US Senate considers codifying LGBTQ civil rights
WASHINGTON (WCAX) - The U.S. Senate is considering a bill that would codify federal civil rights protections for LGBTQ Americans. The Senate Judiciary Committee Wednesday held a hearing on the legislation, which passed the House late last month. Supporters of the bill say it’s a long time coming but opponents say it goes too far.
Equal Justice Under Law. Those are the words engraved on the steps of the U.S. Supreme Court, but not the reality many Americans are living today.
“In 29 states today, LGBTQ Americans can be married in the morning, ejected from a restaurant at lunch, be denied a mortgage, be dismissed form jury duty in the afternoon and evicted from their home that same night,” said Sen. Jeff Merkley D-Oregon.
The Equality Act extends anti-discrimination protections to LGBTQ Americans in areas like employment, education, access to credit, jury service, federal funding, housing and public accommodations. Those protections exist in some states -- including Vermont -- but not everywhere. “How can we say, as Jefferson wrote, that all of us are created equal and deserving of the same right, when the law does not give the same rights and opportunities to LGBTQ Americans?” Merkley said.
Wednesday’s Senate hearing began with a short video, highlighting the advances that have been made for LGBTQ Americans. Lawmakers, advocates, parents, spoke in support of the bill that passed the House with support from both sides of the aisle. Stella Keating, a high school sophomore and trans activist, spoke about how current law has influenced her college search. “Less than half of the states in our country provide equal protection for me under the law. What happens if I want to attend college in a state that doesn’t protect me? Right now, I could be denied medical care or be evicted for simply being transgender in many states. How is that even right? How is that even American?” Keating said.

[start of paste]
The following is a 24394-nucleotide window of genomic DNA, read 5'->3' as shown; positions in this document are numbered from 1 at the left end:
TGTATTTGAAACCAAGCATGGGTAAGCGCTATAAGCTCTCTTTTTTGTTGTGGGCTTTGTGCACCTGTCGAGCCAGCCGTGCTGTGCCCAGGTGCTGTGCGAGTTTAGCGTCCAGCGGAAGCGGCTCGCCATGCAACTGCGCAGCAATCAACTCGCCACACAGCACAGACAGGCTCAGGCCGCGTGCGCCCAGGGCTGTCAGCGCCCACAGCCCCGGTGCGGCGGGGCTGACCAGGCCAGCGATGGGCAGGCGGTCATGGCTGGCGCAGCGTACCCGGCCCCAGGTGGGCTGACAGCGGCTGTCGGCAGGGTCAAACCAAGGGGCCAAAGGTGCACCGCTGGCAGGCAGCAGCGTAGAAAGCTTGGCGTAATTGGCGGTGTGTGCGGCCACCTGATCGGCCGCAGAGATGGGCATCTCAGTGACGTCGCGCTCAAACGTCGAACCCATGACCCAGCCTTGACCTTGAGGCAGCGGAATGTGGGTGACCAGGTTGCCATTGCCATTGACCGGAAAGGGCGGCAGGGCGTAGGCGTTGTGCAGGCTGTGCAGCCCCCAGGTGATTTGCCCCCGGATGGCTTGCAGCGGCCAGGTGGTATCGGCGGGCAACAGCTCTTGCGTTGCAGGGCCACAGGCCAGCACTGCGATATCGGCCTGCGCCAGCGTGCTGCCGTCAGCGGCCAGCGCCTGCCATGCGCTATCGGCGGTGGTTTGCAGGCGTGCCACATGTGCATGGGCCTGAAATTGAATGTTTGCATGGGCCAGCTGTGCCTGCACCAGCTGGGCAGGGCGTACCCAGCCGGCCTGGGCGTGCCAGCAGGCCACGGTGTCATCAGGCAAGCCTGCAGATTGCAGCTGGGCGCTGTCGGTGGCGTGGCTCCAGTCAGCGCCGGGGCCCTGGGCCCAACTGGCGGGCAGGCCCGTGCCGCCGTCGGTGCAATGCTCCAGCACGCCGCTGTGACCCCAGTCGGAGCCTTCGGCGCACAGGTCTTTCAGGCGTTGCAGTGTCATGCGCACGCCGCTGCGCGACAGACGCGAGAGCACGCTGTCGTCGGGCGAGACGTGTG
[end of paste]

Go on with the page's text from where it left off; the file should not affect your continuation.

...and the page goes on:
The chief arguments against the bill center around freedom of religion and transgender athletes competing in women’s sports.
“Biological sex matters in law, medicine, and for many of us, in the practice of our faith. The Equality Act goes where no legislation has gone before,” said Mary Rice Hassan, with the Ethics and Public Policy Center. “By enshrining gender identity as a protected category, this bill would make it impossible ever to legally distinguish between a woman and a biological male who claims a female identity.”
Attorneys opposing the bill say it privileges gender identity over biological sex and hurts women in the process. They cited multiple cases where high school athletes competed against and lost to students who were born male and have since transitioned. Opponents also argue that mixing inmate populations could put people at risk of sexual assault.
However, supporters of the bill pointed to the many states where protections for LGBTQ people are already on the books.”I think it’s important as we talk about policy, to make sure that our policies are being driven by fact, not by fear. Because we’ve heard the fears, and we know that those fears are not materializing in those states,” said Alphonso David.
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